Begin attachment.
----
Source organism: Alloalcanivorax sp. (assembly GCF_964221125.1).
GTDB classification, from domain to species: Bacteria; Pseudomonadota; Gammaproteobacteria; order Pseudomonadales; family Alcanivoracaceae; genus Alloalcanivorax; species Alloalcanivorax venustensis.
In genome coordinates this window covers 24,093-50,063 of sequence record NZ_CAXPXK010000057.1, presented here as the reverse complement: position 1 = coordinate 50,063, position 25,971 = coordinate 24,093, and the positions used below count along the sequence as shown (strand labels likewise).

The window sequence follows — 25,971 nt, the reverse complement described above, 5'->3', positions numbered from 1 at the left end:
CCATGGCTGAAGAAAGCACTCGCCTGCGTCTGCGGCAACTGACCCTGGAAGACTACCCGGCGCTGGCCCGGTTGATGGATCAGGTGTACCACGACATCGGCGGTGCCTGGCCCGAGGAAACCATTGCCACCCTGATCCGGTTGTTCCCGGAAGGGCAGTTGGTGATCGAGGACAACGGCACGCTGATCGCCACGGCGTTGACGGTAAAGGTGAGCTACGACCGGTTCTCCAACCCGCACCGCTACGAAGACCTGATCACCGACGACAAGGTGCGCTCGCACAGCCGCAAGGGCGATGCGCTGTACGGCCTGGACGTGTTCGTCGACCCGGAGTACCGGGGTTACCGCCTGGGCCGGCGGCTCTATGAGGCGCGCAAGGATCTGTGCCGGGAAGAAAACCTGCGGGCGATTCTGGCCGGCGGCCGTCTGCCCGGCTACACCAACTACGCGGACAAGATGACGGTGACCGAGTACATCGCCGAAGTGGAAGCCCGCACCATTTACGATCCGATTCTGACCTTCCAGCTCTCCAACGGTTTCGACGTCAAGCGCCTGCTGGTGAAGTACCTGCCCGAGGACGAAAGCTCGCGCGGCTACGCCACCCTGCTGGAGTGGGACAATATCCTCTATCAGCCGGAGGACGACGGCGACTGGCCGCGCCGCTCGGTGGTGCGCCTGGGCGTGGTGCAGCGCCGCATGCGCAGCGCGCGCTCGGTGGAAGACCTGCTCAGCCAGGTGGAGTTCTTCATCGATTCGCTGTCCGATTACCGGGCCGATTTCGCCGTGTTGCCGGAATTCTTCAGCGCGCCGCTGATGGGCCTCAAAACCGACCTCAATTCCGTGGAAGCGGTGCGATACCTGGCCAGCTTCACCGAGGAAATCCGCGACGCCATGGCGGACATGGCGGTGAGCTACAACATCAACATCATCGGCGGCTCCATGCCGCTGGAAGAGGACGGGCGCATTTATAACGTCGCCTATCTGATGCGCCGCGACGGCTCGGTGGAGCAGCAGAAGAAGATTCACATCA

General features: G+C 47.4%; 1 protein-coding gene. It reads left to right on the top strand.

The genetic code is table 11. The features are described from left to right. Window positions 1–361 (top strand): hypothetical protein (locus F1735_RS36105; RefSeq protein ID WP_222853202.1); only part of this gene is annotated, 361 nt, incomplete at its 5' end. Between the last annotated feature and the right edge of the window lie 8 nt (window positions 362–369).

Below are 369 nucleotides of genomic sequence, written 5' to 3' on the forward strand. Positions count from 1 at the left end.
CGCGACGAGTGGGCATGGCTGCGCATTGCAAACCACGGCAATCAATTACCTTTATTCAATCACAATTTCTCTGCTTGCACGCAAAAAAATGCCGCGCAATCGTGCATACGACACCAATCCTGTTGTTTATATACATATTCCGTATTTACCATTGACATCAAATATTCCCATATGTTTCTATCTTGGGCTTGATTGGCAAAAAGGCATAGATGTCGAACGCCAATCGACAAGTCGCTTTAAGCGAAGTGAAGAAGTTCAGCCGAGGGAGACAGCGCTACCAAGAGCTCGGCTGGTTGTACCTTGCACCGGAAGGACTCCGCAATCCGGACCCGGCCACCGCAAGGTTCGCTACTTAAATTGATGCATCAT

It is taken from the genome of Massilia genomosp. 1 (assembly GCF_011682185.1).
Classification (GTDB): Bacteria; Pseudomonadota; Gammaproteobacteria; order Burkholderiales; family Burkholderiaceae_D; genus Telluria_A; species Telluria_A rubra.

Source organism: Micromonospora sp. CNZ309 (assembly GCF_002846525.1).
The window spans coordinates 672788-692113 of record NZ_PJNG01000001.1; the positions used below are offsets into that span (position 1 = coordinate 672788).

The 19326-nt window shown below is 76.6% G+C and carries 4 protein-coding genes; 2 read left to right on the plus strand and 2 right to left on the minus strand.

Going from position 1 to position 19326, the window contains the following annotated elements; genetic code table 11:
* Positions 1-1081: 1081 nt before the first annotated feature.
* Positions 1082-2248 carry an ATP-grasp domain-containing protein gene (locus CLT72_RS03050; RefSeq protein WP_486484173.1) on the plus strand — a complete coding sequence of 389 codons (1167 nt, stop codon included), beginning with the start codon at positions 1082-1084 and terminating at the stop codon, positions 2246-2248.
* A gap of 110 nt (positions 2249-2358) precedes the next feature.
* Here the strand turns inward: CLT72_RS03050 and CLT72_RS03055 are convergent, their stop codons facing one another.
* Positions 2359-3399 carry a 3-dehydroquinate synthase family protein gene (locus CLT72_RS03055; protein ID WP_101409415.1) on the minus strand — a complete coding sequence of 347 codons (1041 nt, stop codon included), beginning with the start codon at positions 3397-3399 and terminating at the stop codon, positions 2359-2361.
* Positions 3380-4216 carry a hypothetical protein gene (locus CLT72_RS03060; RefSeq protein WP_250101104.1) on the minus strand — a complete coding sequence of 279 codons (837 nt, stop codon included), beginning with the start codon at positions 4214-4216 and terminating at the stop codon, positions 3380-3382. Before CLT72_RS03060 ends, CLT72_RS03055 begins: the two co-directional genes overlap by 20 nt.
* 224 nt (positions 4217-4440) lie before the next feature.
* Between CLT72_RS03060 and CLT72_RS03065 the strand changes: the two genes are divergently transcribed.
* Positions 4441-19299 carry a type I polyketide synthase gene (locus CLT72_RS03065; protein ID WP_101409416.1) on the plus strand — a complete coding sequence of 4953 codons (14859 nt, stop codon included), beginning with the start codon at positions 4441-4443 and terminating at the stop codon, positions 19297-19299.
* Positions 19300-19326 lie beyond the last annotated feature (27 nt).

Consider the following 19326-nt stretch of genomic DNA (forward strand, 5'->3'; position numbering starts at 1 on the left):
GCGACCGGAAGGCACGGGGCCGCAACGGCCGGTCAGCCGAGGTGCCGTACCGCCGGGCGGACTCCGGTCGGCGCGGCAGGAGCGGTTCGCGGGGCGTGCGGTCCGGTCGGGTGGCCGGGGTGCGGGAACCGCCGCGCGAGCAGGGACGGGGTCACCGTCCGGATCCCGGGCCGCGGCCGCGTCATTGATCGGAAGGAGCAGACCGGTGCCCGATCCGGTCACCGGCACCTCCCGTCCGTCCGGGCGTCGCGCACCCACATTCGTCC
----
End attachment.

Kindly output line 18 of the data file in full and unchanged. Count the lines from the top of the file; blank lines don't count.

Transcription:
* A gap of 110 nt (positions 2249-2358) precedes the next feature.